Gilded treasures from summers of my youth - I will always return
From the silence of Zimbabwe's Matopos Hills, a homesick Fergal Keane reflects on a holiday in Co Cork
The story of our younger summers is always a story of loss. It is also, in one way or another, a love story whose pleasures tantalise and can never be quite matched again.
I am in Africa gazing out across the silence of Zimbabwe's Matopos Hills. It is just after sunrise in this place where rocks perch precariously on other rocks and the cave paintings of vanished tribes recall great hunts and feasts.
I was awoken by the barking of baboons. I should be inspired by the beauty here. But it is winter in this southern land. The dawn is cold and I am homesick. Memory is flaring. So there follows, with no particular logic, a succession of pictures from old summers that I summon for comfort. Here are the glad confessions of a nostalgist.
There was a mynah bird in the bar at Roberts Cove. A talking bird in the summer of 1968. What did it say? Where did it go? Does anybody else remember it? Cork and its coastal haunts were my escape that year, my heart swelling as we drove south from Dublin, stopping for soup at Urlingford, gladly sweltering in the jungle green of Glanmire Woods as we came at last to the city.
That was the same summer my mother took us to Sandycove every afternoon and we plunged into the waters of the Irish Sea. To my boyish eyes, my mother was impossibly glamorous, suntanned and sunglassed, bestriding the walkways like the Queen of Dublin Bay.
I remember my hand scorched on the bonnet of her maroon coloured Anglia - registration DZL 407 - imprinted forever, the numbers and the fierce heat of that afternoon sun.
But it is Cork and Ardmore that I return to endlessly.
That last summer at St Joseph's national school before going on to secondary I came home to my grandmother's garden and the scent of blackcurrants and rice pudding, and ice cream foaming in Tanora and salads of ham, wilting lettuce, sliced tomatoes and tinned potato salad. The food of an Irish summer!
And fishing with John Ryan, and his sons Stan and Karl, at Whiting Bay, Caliso Bay and Ballyquin. I persecuted John with questions about fish and he patiently taught me all he knew of bass and flounder, the workings of tides and winds. Some nights Eric Malley came with us. He was the only Ulster protestant we knew in our becalmed southern village.
Only later did I understand the courage it took for him to come this far south on his holidays. But Ardmore captured him as it captured us. Eric was a moderate, a man of infinite kindness. He'd lost a relative to IRA violence but still he came with his family. With him and the Ryans one night at Murphy's Rock, opposite Youghal, I caught a pollack that weighed 5lb. I was 12 then and growing into the 1970s. Rock 'n' roll and girls were beckoning and our gang of Ryans, Whelans, Malleys, Nugents and others who came and went, roamed the road to Goat Island.
At Myrtleville, one July afternoon of heat and longing, I watched a girl cut clean lines through the water as if she would swim clear to America, and I knew in an instant that the summer of 1976 was a place to which I would return eternally in moments of self-doubt or pain.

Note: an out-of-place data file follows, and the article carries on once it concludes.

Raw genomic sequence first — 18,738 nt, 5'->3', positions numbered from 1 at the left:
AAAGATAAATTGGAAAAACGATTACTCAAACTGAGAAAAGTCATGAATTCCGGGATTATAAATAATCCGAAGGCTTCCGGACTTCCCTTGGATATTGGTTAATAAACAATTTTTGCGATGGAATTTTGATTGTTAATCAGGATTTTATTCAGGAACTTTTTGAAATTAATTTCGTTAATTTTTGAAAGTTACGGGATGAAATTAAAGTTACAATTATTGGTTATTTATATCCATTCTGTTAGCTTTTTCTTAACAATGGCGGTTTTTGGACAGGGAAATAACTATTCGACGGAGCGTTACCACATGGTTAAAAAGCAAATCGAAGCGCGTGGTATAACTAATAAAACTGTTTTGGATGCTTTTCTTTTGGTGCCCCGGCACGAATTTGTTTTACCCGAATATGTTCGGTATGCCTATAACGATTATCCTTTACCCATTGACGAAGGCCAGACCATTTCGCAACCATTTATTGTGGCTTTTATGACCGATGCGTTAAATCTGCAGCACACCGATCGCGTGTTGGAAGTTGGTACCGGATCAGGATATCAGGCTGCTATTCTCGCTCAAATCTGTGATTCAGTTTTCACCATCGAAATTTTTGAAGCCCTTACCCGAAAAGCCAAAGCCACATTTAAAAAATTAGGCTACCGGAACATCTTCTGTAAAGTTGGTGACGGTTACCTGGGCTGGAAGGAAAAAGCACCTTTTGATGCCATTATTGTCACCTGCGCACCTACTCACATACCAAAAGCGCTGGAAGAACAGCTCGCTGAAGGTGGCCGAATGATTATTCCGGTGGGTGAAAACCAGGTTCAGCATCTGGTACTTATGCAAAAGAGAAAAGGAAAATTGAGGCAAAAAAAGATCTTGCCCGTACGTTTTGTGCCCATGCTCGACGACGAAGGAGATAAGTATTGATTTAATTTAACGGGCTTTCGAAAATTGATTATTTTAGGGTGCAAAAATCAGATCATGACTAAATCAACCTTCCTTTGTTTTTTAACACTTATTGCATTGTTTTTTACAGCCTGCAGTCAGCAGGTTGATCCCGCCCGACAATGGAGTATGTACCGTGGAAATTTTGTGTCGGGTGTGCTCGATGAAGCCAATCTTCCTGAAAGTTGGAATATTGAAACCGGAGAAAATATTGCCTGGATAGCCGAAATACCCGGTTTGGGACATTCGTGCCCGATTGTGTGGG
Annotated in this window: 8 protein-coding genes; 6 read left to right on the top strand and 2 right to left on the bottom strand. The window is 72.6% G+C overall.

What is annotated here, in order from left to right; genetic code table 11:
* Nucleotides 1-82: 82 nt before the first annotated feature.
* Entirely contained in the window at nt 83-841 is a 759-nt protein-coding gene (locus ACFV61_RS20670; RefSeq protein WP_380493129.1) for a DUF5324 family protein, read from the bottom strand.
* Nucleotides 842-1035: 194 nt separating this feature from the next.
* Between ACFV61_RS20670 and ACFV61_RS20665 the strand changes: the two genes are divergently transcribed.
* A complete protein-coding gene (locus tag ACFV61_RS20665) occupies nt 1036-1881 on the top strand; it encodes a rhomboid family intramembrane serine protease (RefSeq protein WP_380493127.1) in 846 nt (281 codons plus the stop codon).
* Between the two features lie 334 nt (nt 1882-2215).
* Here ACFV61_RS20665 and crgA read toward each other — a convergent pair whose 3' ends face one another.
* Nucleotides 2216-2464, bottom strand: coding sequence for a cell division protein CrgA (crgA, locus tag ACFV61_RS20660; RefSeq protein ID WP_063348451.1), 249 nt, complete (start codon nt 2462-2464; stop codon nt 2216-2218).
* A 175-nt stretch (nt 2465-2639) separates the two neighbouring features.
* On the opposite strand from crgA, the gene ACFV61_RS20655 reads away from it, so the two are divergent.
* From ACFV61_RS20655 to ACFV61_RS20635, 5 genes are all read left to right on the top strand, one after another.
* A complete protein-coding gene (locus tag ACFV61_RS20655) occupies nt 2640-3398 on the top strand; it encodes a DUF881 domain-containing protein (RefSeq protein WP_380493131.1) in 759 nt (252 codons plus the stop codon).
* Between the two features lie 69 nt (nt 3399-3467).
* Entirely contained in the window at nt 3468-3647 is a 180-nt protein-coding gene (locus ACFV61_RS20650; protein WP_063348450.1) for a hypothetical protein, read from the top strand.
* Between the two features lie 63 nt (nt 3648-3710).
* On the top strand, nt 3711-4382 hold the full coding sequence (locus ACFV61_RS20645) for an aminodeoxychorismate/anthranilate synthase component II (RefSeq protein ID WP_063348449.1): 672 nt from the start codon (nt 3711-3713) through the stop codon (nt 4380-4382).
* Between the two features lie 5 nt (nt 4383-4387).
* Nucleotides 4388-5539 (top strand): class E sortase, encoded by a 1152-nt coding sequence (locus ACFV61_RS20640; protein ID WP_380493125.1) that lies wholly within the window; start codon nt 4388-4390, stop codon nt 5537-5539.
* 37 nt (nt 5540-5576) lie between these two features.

That was the summer of Neil Young's Harvest.
"Did I see you down in a young girl's town
With your mother in so much pain?
I was almost there at the top of the stairs
With her screaming in the rain.
Did she wake you up just to tell you that
It was only a change of plan?
Dream up, dream up
Let me fill your cup,
With the promise of a man."
It was also the summer of car headlights tracing lazily across a bedroom ceiling in Ger O'Leary's house on Western Road. His parents were away and we had the run of the place. On the Mardyke outside, Sean O Faolain's Talking Trees whispered the names of girls we loved and would lose.
McEnroe and Connors and Borg. And Abba. Always Abba, floating from the Stardust nightclub on Grand Parade, with the girls in cheesecloth shirts and dungarees. I stole my uncle's Old Spice until we discovered Brut - oh dear God, Brut - and after that the drench of patchouli in Sir Henry's hard rock cafe in a Cork city that dreamed it was San Francisco. Freddie White - one of our own - sang Tom Waits's Martha in what we knew were "days roses, poetry and proses" that would never come again.
But who knew then the turns of the road ahead when all roads were lit by dreams like the road past the Lough at two in the morning, the air alive with the sound of moorhens and ducks and me dizzy with joy; the walk to Ballyquin across Ardmore beach and Curragh in the last years of the 1970s; the road at the end of the decade that would lead me away and into a muddled and incomplete version of manhood.
But I am here now. Better and worse. The winter sun is full and high above the Matopos Valley. There will be an election here tomorrow and things may or may not change. Whoever wins I will be on my way to Ardmore in a few days.
I am not a sentimentalist. I try to see the past as it was, not as I would wish it to have been. The Ireland I describe had much about it that was dark and imprisoning. But my summers gave me a store of treasures that amount to a kind of enduring grace.
I will always return.
Fergal Keane is a BBC special correspondent and Africa Editor